Ben Uvaas, a DNR wastewater specialist who has been on the scene since the manure was reported in an unnamed creek, said the responsible farm has initiated pumping activity in affected surface waters. However, the runoff was largely uncontained, and the contamination is expected to spread downstream.
A fish kill has been observed in the Sheboygan River near County Road CCC. Dead fish, mainly minnow species, have also been observed in two smaller tributaries. Approximately 11.5 miles of stream have been affected.
Clean-up activities will likely continue for days. The area involved straddles the towns of Taycheedah and Marshfield.
Uvaas said the Redtail Ridge Dairy, a DNR-permitted CAFO facility, had applied manure to several fields starting Friday and continuing through Monday. The area received heavy rain late Monday and manure ran off at least two fields, reaching nearby waterways. Dead fish were found in an unnamed stream at several road crossings, including Ledge Road, Valley Road and County W.
During this inspection a second runoff event was identified that resulted in surface water contamination and a fish kill. Redtail Dairy has confirmed the farm spread manure to fields near County Road WH and that manure had run off these fields into surface waters. The dairy has contracted with a local septic pumper to collect manure laden water.
A review of local well drilling records indicates deep clay soils in the area, which help protect groundwater quality. Impacts to wells are not currently anticipated.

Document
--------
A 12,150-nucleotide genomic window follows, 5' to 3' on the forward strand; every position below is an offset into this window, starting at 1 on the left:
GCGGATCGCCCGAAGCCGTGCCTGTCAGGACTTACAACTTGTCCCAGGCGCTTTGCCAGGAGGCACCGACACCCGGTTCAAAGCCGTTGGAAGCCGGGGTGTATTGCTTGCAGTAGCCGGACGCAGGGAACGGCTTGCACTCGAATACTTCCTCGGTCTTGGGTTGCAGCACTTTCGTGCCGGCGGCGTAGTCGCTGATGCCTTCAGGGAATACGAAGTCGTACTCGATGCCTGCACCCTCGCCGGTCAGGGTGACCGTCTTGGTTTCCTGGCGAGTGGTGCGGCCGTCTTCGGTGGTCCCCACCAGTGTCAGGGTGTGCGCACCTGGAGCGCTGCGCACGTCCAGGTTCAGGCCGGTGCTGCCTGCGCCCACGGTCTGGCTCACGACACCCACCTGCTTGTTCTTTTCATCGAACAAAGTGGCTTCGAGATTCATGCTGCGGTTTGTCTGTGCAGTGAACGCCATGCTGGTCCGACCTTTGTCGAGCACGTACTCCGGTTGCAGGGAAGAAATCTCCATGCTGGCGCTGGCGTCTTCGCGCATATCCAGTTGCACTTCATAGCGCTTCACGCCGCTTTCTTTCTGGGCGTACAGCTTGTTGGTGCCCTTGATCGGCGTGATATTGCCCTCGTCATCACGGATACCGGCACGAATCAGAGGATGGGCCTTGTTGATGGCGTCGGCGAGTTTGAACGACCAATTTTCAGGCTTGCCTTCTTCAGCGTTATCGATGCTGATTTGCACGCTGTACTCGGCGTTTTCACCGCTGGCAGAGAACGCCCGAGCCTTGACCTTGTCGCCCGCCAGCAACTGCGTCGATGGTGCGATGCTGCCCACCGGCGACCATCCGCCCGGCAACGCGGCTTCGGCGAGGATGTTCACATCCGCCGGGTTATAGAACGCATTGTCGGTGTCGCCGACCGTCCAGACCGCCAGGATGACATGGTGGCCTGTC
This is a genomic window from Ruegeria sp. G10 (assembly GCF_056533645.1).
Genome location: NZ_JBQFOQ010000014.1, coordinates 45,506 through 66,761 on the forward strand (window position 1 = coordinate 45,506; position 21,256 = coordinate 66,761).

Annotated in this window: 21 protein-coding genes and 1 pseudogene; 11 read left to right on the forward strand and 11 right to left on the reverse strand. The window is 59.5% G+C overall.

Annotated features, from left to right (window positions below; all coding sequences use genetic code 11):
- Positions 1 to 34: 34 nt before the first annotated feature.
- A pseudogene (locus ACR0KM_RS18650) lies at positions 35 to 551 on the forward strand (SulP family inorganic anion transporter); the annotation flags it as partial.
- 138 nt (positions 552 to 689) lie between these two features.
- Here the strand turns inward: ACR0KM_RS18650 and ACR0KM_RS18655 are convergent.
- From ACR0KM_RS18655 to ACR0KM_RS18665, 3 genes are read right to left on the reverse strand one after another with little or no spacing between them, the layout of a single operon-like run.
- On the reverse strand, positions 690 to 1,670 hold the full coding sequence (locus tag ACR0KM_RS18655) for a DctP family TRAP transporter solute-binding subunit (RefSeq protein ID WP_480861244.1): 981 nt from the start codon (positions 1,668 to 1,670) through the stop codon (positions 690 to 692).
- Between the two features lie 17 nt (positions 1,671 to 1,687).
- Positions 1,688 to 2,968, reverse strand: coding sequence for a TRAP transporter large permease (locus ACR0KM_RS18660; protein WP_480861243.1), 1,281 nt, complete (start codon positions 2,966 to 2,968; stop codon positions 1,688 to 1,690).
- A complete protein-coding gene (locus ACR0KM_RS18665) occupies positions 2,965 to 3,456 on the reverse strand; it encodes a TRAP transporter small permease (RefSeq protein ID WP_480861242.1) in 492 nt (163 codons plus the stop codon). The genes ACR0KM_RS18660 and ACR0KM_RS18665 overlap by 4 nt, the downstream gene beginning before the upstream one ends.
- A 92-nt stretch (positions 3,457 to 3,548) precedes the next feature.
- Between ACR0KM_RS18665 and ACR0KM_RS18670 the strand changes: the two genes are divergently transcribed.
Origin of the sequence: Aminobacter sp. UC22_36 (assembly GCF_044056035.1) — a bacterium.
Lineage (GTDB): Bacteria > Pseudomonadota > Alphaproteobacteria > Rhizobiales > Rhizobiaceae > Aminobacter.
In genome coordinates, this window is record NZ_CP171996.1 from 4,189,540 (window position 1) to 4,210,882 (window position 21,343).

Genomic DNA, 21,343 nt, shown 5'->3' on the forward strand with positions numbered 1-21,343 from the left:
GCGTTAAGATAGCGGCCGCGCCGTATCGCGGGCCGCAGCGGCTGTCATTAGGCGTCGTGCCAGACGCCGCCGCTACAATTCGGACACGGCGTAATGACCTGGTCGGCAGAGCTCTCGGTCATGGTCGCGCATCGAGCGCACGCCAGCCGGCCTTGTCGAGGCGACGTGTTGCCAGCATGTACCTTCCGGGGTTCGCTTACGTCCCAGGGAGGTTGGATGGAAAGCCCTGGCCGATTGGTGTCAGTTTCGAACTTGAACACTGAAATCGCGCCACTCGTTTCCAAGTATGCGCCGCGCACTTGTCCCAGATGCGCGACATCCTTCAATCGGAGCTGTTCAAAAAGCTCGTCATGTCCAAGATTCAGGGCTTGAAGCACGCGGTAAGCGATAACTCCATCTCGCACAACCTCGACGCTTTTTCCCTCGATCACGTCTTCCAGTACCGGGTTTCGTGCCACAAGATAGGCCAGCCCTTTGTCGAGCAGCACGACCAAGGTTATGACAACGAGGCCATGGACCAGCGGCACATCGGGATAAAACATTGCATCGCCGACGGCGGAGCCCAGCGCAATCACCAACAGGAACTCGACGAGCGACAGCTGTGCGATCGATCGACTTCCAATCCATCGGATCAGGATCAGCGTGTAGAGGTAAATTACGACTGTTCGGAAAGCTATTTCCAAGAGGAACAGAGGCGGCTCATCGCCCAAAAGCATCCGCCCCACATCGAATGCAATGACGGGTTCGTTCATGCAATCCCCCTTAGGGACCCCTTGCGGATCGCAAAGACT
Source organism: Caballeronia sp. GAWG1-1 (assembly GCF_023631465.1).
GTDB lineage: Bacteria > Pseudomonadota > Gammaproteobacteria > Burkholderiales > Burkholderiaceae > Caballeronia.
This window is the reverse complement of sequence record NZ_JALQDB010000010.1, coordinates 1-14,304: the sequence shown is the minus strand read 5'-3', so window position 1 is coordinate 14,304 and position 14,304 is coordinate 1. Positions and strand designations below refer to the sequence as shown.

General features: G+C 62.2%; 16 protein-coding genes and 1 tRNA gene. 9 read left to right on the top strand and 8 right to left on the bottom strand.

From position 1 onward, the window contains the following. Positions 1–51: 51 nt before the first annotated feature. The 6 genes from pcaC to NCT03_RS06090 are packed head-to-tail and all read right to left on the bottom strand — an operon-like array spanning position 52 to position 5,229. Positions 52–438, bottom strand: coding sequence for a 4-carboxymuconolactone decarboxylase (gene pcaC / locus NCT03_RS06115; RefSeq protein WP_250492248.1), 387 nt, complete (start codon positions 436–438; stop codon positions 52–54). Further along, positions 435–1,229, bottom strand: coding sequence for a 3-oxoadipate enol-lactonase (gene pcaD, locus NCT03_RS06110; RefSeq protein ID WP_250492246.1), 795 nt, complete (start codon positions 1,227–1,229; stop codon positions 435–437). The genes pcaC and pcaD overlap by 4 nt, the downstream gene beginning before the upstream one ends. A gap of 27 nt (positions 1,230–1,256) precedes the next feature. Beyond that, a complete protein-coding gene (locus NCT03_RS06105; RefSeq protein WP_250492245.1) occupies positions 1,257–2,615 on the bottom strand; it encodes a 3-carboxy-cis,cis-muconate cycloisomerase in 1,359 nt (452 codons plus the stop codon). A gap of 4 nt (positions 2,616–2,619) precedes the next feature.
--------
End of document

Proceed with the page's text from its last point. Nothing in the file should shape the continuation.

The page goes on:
DNR staff from multiple programs are responding, including agricultural runoff, water quality, fisheries, and remediation and redevelopment. Fond du Lac county conservationist Paul Tollard is also taking part in the investigation.
The event runs from 10 a.m. to noon at Bloms Land & Cattle, 7470 42nd Ave. N.W., Carpio. No registration is required.
Topics that will be covered include turning manure into compost and using compost as a fertilizer. The event will also feature a compost turner demonstration and question-and-answer session on the Natural Resource Conservation Service’s animal feeding operation guidelines and creating comprehensive nutrient management plans.
After that, anyone wanting to continue the discussion can meet at the Cenex C-Store in Carpio.
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Ag Tech Expo Mon Dec 03, 2018
Midwest Pork Conference Tue Dec 04, 2018
The Pork Show Tue Dec 11, 2018
Dakota Farm ShowThu Jan 03, 2019 @ 8:00am - 05:00pm
Banff Pork Seminar Tue Jan 08, 2019